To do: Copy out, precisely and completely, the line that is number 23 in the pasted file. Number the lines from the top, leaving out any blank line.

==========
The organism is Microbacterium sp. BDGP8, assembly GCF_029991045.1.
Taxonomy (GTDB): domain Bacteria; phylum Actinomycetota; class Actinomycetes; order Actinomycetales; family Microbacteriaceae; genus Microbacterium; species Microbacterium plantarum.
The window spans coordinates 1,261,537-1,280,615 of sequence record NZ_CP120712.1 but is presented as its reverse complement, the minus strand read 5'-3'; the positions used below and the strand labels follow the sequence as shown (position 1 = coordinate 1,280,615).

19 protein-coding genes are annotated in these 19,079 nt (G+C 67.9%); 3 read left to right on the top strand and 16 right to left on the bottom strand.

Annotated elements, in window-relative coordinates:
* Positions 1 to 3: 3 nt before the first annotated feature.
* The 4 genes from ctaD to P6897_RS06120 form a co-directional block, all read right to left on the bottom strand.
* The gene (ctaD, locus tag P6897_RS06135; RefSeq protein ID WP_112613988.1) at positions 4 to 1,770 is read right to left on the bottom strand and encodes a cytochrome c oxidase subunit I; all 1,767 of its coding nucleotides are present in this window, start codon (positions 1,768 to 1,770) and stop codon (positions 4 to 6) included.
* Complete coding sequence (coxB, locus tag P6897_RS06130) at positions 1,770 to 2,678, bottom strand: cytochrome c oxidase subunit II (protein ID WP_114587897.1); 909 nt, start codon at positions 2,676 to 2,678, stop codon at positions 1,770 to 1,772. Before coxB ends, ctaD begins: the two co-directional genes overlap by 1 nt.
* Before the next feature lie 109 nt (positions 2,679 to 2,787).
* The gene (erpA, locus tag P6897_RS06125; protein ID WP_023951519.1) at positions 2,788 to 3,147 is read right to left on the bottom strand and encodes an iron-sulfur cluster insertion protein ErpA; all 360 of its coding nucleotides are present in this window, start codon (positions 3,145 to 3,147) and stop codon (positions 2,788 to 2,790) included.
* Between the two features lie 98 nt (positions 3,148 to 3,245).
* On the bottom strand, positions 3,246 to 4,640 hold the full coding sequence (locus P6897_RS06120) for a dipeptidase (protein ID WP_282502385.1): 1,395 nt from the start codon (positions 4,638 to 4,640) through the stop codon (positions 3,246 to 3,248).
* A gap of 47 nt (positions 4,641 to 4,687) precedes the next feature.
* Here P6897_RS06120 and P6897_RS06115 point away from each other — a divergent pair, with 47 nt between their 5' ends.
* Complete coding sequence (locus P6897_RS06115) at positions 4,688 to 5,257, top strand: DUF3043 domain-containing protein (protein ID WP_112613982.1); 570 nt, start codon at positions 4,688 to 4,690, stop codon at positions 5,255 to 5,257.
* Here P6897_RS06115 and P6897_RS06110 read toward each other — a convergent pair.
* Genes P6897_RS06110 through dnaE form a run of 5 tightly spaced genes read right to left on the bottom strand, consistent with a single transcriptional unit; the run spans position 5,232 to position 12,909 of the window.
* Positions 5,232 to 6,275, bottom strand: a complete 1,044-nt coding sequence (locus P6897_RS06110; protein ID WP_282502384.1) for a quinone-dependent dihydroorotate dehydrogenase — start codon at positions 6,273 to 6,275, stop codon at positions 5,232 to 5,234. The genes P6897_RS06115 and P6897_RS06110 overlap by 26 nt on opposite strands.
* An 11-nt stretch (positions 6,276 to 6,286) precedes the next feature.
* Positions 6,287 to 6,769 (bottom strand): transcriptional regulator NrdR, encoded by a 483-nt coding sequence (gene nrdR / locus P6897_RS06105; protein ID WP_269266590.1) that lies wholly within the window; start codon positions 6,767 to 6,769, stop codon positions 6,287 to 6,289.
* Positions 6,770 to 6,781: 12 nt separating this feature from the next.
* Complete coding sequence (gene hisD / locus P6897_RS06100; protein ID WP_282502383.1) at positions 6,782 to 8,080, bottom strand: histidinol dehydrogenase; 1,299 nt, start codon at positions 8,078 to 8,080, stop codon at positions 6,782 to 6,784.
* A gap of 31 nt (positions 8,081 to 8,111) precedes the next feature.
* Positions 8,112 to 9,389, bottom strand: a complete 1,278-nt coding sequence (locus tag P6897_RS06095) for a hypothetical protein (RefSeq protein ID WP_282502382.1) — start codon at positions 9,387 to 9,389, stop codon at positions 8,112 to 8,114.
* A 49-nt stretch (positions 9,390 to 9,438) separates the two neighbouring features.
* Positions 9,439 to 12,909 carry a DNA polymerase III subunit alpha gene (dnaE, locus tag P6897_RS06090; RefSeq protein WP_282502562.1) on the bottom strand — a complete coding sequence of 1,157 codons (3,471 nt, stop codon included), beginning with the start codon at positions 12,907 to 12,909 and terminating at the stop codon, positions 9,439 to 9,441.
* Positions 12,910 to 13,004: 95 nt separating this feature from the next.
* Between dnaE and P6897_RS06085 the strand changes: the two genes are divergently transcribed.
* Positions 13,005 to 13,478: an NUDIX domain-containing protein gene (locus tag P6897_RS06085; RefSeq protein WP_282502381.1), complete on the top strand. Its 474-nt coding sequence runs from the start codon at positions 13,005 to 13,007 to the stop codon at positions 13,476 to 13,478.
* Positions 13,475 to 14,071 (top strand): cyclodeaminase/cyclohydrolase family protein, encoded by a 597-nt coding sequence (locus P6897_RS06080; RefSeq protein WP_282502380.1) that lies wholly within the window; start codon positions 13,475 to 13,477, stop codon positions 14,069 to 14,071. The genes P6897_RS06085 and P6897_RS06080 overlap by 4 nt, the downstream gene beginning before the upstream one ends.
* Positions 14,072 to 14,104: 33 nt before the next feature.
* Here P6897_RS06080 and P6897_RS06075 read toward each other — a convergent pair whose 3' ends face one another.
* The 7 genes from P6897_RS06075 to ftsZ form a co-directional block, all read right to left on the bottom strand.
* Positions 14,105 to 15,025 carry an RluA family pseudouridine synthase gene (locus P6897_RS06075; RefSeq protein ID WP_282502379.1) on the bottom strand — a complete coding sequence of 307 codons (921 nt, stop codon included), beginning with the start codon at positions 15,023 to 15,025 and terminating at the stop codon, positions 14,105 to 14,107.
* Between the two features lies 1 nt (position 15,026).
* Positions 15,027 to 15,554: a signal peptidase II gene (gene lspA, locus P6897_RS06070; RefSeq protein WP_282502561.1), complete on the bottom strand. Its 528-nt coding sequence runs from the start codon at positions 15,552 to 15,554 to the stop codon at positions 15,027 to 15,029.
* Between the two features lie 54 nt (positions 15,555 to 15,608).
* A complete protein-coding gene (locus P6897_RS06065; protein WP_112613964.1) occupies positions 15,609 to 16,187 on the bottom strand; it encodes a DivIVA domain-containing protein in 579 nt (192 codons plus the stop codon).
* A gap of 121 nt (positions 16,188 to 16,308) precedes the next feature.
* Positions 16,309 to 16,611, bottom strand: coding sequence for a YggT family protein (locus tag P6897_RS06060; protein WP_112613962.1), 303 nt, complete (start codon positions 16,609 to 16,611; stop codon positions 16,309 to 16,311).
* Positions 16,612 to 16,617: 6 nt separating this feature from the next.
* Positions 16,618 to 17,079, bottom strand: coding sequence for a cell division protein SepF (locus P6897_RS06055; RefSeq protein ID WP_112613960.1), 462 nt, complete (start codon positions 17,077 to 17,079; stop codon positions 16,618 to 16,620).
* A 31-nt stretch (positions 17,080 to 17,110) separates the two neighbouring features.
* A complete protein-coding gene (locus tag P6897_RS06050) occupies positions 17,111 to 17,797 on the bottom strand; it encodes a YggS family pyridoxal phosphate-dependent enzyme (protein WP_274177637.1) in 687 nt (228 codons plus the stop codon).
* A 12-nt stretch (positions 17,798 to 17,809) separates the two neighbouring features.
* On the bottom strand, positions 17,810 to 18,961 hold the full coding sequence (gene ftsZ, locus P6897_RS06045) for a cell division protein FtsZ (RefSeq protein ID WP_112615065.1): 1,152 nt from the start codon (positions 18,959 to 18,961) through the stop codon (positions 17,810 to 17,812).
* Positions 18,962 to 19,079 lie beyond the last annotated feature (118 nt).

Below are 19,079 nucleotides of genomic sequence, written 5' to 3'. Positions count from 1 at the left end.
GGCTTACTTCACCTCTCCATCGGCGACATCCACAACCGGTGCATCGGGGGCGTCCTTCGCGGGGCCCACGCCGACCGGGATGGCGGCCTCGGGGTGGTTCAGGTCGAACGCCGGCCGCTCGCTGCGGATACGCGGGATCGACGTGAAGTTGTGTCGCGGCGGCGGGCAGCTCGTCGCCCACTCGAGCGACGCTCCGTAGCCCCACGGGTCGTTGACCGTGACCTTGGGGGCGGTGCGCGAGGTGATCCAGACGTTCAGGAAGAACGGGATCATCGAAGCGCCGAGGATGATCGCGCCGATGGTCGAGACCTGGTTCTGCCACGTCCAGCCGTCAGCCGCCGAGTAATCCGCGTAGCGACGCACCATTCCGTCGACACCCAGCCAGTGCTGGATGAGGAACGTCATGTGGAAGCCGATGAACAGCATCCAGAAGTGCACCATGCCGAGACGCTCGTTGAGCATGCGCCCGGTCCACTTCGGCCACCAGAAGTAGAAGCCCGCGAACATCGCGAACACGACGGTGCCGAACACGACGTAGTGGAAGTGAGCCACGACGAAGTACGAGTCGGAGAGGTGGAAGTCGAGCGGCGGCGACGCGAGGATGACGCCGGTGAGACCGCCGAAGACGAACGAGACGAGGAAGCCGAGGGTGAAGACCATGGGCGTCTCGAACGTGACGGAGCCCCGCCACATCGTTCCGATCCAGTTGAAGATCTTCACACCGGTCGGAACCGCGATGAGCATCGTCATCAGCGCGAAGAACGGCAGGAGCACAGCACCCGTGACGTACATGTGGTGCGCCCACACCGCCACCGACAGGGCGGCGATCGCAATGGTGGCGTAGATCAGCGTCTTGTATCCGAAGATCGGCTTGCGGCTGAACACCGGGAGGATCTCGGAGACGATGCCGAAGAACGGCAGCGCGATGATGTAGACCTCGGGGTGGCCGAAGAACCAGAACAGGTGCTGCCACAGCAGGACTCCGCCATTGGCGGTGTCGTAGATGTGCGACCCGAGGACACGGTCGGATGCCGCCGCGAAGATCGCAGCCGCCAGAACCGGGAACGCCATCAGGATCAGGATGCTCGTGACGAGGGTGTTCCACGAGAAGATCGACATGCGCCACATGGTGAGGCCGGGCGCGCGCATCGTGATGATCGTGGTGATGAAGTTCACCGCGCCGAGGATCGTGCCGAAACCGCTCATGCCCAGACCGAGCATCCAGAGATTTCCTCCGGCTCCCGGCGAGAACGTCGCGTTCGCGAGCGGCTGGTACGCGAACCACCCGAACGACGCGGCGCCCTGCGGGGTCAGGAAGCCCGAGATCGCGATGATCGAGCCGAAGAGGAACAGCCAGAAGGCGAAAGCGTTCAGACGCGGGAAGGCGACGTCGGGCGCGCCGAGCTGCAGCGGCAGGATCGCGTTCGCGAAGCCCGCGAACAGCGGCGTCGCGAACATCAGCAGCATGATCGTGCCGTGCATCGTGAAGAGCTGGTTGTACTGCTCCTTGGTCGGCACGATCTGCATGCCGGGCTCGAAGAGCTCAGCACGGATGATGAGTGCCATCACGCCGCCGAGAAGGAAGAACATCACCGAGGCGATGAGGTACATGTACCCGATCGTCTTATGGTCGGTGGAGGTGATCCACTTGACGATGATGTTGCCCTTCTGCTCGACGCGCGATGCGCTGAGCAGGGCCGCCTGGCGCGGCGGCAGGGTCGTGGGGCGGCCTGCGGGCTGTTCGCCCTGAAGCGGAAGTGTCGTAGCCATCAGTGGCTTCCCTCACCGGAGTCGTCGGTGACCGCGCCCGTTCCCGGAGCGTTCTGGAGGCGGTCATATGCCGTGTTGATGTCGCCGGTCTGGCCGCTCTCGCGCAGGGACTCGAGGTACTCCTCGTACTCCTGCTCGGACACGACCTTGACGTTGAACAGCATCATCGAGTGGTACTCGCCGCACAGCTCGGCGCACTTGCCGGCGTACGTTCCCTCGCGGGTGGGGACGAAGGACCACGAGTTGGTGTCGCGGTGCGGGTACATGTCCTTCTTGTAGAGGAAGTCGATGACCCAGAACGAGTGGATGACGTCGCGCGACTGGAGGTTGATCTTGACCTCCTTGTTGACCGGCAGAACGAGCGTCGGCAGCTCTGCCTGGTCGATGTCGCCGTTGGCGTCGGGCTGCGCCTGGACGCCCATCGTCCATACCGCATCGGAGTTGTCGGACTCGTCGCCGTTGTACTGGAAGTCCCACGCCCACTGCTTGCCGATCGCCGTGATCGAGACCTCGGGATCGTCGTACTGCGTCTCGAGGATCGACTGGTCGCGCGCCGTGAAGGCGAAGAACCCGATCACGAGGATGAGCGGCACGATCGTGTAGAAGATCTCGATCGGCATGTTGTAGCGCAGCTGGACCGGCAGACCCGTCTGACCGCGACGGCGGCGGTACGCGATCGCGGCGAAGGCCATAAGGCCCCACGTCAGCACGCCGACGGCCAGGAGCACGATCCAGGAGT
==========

* Complete coding sequence (gene hisD / locus P6897_RS06100; protein ID WP_282502383.1) at positions 6,782 to 8,080, bottom strand: histidinol dehydrogenase; 1,299 nt, start codon at positions 8,078 to 8,080, stop codon at positions 6,782 to 6,784.